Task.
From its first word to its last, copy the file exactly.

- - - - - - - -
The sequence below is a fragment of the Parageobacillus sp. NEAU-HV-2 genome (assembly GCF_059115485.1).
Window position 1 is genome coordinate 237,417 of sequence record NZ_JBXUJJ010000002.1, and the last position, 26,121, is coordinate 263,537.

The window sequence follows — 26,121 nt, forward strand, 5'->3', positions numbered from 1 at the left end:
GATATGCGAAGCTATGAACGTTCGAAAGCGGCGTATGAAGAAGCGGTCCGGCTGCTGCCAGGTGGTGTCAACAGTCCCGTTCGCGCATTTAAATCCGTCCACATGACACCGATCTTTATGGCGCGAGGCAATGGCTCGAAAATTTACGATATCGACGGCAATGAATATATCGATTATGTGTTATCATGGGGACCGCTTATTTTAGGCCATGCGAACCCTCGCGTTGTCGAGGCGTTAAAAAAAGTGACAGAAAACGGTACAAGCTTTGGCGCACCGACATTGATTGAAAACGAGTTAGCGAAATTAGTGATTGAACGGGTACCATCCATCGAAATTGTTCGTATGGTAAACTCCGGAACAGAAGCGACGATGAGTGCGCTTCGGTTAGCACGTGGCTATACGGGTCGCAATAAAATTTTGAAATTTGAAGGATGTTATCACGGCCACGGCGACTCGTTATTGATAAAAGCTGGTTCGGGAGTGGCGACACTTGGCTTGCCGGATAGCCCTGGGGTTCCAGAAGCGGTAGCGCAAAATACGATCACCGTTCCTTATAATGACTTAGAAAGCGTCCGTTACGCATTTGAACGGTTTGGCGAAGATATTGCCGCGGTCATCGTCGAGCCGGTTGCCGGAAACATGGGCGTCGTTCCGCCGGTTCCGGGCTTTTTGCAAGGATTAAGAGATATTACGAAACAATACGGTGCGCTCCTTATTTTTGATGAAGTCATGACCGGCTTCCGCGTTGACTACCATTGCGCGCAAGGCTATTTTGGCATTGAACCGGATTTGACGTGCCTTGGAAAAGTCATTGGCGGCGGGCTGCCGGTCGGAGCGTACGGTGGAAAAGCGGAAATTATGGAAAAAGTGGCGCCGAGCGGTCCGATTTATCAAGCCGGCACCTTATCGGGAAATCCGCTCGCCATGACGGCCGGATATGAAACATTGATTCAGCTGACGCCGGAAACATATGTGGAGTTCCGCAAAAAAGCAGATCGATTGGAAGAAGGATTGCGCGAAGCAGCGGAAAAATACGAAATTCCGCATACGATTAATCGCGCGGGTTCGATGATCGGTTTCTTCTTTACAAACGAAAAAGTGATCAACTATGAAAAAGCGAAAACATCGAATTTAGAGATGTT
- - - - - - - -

The sequence below is a fragment of the Parageobacillus sp. NEAU-HV-2 genome (assembly GCF_059115485.1).
Window position 1 is genome coordinate 237,417 of sequence record NZ_JBXUJJ010000002.1, and the last position, 26,121, is coordinate 263,537.

The window sequence follows — 26,121 nt, forward strand, 5'->3', positions numbered from 1 at the left end:
GATATGCGAAGCTATGAACGTTCGAAAGCGGCGTATGAAGAAGCGGTCCGGCTGCTGCCAGGTGGTGTCAACAGTCCCGTTCGCGCATTTAAATCCGTCCACATGACACCGATCTTTATGGCGCGAGGCAATGGCTCGAAAATTTACGATATCGACGGCAATGAATATATCGATTATGTGTTATCATGGGGACCGCTTATTTTAGGCCATGCGAACCCTCGCGTTGTCGAGGCGTTAAAAAAAGTGACAGAAAACGGTACAAGCTTTGGCGCACCGACATTGATTGAAAACGAGTTAGCGAAATTAGTGATTGAACGGGTACCATCCATCGAAATTGTTCGTATGGTAAACTCCGGAACAGAAGCGACGATGAGTGCGCTTCGGTTAGCACGTGGCTATACGGGTCGCAATAAAATTTTGAAATTTGAAGGATGTTATCACGGCCACGGCGACTCGTTATTGATAAAAGCTGGTTCGGGAGTGGCGACACTTGGCTTGCCGGATAGCCCTGGGGTTCCAGAAGCGGTAGCGCAAAATACGATCACCGTTCCTTATAATGACTTAGAAAGCGTCCGTTACGCATTTGAACGGTTTGGCGAAGATATTGCCGCGGTCATCGTCGAGCCGGTTGCCGGAAACATGGGCGTCGTTCCGCCGGTTCCGGGCTTTTTGCAAGGATTAAGAGATATTACGAAACAATACGGTGCGCTCCTTATTTTTGATGAAGTCATGACCGGCTTCCGCGTTGACTACCATTGCGCGCAAGGCTATTTTGGCATTGAACCGGATTTGACGTGCCTTGGAAAAGTCATTGGCGGCGGGCTGCCGGTCGGAGCGTACGGTGGAAAAGCGGAAATTATGGAAAAAGTGGCGCCGAGCGGTCCGATTTATCAAGCCGGCACCTTATCGGGAAATCCGCTCGCCATGACGGCCGGATATGAAACATTGATTCAGCTGACGCCGGAAACATATGTGGAGTTCCGCAAAAAAGCAGATCGATTGGAAGAAGGATTGCGCGAAGCAGCGGAAAAATACGAAATTCCGCATACGATTAATCGCGCGGGTTCGATGATCGGTTTCTTCTTTACAAACGAAAAAGTGATCAACTATGAAAAAGCGAAAACATCGAATTTAGAGATGTT